Buying a Foreclosed Home: Good Deal or Risky Business?
After the real estate bubble burst in 2008, it seemed like foreclosed houses could be found in almost every neighborhood across the country. The number of foreclosed homes reached an all-time high in 2010 but has steadily decreased each year since. Nevertheless, as long as there have been mortgages, there have been people unable to pay them. Buyers can get a bargain buying a foreclosed home. But if they’re not cautious, they can get more than they bargained for.
What is a Foreclosure, Exactly?
Although we use the term “owning a home” all the time, if you have a mortgage, the bank holds the title. Until you pay off the mortgage in full, the bank has a claim to the property.
When someone fails to pay their mortgage payments, the lender has the right to start foreclosure proceedings. Foreclosure is a legal process where the property is claimed by the lender. They resell it to someone else to recoup the losses they suffered when the mortgage payments stopped.
Good Reasons to Buy a Foreclosed Home
Banks are in the business of lending—not homeownership. It is in their best interest to sell foreclosed properties quickly. When houses stay in their inventory, they are responsible for property taxes and insurance. The longer they are on the bank’s books, the more these vacant homes cost them money. This scenario leads to advantages for many investors and homebuyers.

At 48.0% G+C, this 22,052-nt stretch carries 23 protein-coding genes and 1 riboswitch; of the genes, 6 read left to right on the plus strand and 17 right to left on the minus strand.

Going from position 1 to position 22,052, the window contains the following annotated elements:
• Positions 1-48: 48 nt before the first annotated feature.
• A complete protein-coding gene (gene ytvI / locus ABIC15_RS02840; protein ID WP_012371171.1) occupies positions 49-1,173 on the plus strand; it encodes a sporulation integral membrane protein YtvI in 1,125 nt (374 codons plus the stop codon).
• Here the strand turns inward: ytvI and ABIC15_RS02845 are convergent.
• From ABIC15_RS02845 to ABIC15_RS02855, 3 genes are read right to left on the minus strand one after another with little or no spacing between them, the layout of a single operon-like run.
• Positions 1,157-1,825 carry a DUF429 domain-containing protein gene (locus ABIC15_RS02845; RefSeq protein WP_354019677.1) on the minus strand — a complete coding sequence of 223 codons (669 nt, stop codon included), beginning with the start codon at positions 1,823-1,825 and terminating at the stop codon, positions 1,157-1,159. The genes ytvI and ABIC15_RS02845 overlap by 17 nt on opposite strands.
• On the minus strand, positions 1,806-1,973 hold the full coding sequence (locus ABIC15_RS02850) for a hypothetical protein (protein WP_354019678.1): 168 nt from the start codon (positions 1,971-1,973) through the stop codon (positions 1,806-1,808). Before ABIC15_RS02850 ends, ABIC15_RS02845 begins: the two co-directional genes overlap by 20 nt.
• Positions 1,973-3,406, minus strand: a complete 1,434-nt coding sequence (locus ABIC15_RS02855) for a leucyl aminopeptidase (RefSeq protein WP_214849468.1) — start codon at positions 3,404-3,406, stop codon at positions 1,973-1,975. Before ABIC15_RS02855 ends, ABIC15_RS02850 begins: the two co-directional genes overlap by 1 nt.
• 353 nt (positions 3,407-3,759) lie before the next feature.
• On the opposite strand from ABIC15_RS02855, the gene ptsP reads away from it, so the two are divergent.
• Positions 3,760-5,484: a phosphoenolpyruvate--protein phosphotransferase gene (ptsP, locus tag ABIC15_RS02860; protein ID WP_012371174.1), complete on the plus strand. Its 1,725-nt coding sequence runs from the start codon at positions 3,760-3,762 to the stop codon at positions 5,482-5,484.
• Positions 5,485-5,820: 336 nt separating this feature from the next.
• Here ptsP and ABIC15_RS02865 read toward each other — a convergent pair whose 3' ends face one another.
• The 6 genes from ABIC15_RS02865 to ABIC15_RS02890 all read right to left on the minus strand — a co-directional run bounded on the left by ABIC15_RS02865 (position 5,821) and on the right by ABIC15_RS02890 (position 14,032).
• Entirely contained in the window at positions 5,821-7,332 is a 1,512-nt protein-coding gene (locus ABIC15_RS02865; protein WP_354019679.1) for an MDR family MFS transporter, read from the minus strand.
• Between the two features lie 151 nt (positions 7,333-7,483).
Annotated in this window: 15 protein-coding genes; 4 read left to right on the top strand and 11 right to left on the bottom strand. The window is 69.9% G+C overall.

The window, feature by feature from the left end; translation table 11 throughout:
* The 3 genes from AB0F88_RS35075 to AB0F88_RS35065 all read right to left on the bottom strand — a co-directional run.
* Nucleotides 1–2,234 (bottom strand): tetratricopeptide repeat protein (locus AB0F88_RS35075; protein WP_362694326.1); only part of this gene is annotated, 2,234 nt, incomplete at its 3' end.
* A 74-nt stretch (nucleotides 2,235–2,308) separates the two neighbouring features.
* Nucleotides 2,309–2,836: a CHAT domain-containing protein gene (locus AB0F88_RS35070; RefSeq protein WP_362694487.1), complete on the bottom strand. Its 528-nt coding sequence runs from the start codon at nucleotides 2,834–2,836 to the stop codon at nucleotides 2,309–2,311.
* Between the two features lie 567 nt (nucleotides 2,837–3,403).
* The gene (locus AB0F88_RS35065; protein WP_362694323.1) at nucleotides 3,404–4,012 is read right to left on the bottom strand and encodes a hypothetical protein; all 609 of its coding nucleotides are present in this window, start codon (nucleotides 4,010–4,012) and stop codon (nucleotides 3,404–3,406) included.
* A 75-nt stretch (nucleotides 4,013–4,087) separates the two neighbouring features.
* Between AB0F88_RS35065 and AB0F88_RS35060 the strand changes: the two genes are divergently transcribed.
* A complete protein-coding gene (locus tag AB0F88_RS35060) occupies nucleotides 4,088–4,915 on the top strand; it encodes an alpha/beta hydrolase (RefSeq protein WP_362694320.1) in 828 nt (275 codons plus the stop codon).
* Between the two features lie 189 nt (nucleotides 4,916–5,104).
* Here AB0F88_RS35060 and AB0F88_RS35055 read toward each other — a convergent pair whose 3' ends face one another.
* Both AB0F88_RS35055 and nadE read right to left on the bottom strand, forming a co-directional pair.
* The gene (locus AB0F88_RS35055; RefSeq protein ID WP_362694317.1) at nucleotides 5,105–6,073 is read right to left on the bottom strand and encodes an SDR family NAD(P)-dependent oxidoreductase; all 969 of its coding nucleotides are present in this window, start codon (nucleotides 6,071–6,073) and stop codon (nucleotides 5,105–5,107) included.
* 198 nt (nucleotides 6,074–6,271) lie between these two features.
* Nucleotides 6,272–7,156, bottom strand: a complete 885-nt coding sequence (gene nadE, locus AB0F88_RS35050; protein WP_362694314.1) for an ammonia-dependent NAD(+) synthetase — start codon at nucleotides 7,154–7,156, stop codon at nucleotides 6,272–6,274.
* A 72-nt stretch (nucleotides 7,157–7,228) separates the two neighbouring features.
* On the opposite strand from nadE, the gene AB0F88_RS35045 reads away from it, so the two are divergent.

Banks typically ask a lower price for a foreclosure than for a comparable property in the area. At the height of the real estate crisis, banks had so many homes that asking prices were often 15% to 20% below the market. In more recent years, that percentage has stabilized, but finding something 5% below the market price is still common.
This is obviously attractive to investors, as well as home buyers looking for a good deal. Buyers looking to buy their first home may be tempted by the price of a foreclosure. They may be able to purchase in a neighborhood that they thought was out of their reach. Certain upgrades like high-end finishes or additional space might be affordable. They may get “more house for the money.”
Help With Financing
A bank selling foreclosed homes is the epitome of a motivated seller. In addition to a low asking price, they may offer incentives to finance the purchase with them. Better financing deals could further lower the price and closing costs. FHA or VA loans can also be used to finance a foreclosure, although they may impose certain restrictions. FHA stands for Federal Housing Administration and is part of the U.S. Department of Housing and Urban Development (HUD). The HUD website provides details about who is eligible for an FHA loan. The U.S. Department of Veterans Affairs offers VA loans to current and past military service members and their spouses.
In most cases, mortgage payments aren’t the only bills that get neglected when a homeowner is struggling financially. Property tax liens or other debts might be attached to the title of the property. The foreclosure process removes these obligations, meaning the buyer is purchasing a clear title to the home. This is not always the case when buying directly from a home seller.
Risks of Buying a Foreclosed Home
Buyers of foreclosed homes need to proceed with caution. Just as there are two sides to a coin, the home that seems like a great deal can have its drawbacks. As with any financial transaction, it’s wise to know exactly what you’re getting into.
The Cost of Neglect